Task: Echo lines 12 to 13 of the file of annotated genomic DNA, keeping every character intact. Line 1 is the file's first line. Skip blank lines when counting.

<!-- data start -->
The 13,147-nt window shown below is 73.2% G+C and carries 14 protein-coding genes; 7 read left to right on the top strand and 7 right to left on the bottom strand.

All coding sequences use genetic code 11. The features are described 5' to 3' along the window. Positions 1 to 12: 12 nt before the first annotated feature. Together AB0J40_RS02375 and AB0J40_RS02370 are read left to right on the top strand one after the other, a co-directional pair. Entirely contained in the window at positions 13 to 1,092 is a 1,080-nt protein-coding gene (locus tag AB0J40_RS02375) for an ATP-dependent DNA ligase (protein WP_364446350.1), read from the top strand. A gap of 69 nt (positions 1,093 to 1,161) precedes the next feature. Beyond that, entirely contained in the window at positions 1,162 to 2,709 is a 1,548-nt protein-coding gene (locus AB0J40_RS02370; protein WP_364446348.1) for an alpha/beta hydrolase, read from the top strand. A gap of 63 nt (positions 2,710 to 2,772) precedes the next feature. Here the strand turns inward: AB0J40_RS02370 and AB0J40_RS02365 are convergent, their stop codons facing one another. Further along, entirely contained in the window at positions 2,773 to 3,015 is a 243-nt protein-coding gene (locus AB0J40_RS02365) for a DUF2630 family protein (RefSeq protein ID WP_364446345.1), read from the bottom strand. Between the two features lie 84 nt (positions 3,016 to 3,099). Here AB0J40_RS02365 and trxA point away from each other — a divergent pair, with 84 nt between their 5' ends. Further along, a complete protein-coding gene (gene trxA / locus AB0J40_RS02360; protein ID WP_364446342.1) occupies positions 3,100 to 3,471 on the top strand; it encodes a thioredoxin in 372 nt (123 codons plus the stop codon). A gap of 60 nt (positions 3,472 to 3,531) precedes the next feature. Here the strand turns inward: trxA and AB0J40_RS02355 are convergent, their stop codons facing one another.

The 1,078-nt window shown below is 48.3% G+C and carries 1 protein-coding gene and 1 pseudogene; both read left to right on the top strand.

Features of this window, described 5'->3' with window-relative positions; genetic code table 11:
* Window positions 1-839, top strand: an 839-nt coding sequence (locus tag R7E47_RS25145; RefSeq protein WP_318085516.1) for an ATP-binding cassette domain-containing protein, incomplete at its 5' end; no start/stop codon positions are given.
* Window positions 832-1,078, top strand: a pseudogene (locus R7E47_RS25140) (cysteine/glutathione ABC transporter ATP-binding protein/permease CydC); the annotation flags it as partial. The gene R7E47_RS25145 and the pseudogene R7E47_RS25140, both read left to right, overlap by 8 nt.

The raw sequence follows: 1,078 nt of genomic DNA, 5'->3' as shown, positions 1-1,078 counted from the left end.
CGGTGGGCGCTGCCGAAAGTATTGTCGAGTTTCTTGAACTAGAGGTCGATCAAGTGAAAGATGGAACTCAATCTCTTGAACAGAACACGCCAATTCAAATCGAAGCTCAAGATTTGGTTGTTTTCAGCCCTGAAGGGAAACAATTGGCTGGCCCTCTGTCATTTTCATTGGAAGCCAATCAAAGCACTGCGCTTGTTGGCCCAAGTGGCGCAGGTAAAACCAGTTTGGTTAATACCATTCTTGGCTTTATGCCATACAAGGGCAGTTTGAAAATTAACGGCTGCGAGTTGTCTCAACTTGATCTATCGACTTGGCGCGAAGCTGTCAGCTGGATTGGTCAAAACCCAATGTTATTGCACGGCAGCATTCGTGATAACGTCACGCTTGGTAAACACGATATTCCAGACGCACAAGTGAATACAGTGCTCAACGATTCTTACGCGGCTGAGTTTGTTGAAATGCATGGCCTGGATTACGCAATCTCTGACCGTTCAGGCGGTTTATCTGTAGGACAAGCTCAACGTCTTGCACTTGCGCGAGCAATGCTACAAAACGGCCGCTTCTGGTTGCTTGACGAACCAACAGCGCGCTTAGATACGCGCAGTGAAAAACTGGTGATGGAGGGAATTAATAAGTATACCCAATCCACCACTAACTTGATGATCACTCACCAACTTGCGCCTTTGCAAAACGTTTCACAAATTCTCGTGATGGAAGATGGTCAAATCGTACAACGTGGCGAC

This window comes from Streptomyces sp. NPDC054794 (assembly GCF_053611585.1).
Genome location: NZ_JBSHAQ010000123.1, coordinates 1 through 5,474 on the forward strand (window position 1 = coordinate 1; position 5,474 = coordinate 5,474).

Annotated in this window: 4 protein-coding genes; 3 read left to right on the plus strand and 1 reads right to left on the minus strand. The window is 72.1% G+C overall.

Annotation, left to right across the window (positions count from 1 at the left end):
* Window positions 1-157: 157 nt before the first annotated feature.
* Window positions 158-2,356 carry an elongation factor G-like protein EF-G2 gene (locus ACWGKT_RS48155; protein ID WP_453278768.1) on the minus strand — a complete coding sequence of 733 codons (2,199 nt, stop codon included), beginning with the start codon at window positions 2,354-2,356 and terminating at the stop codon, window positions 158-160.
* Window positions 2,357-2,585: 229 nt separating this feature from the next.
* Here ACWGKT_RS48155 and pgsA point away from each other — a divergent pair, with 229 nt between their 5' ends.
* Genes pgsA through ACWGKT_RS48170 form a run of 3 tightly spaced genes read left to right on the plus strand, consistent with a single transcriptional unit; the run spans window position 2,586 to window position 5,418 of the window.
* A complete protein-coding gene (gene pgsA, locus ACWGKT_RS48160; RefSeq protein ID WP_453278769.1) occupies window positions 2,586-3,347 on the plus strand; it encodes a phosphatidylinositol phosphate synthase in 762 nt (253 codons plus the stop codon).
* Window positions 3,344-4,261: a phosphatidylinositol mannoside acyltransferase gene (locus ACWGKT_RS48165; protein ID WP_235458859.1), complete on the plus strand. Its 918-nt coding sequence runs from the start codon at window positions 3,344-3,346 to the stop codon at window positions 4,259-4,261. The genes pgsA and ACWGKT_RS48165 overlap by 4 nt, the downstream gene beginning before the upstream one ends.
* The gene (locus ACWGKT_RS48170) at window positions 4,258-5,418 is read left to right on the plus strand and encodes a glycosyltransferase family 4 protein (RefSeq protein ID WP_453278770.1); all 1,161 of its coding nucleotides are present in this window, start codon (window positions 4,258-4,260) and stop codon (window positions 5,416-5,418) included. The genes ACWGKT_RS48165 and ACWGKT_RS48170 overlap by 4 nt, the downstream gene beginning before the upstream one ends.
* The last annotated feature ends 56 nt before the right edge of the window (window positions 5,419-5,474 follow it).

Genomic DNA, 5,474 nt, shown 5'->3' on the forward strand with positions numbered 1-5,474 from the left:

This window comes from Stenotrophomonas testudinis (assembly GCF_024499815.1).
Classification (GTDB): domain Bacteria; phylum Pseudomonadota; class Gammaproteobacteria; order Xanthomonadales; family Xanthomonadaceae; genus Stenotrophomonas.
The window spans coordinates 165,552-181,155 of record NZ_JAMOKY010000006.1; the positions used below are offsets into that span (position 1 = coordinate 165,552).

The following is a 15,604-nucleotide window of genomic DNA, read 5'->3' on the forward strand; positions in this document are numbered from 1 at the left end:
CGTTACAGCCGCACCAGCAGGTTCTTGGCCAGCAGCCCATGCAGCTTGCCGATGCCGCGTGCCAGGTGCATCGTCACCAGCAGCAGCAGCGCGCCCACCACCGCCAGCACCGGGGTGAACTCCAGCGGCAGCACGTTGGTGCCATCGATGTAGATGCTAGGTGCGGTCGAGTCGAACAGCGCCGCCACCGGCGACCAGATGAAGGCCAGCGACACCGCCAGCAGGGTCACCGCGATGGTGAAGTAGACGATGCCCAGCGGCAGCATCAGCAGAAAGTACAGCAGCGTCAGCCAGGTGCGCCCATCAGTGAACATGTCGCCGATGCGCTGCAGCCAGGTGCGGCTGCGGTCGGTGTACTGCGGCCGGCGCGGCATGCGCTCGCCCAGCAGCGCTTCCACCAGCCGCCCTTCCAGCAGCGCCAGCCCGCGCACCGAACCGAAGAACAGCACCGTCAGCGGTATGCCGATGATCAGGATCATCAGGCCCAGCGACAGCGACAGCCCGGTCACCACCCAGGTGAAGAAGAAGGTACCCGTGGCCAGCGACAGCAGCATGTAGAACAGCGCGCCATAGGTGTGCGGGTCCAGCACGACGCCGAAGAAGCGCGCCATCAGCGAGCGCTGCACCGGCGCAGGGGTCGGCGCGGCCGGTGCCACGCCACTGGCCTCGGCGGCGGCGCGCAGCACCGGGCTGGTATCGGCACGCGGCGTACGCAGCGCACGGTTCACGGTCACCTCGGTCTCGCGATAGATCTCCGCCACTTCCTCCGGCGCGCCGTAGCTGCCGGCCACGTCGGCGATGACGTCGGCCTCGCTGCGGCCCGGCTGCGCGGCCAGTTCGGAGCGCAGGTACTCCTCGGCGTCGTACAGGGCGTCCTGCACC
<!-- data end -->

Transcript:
Annotation, left to right across the window (positions count from 1 at the left end):
* Window positions 1-157: 157 nt before the first annotated feature.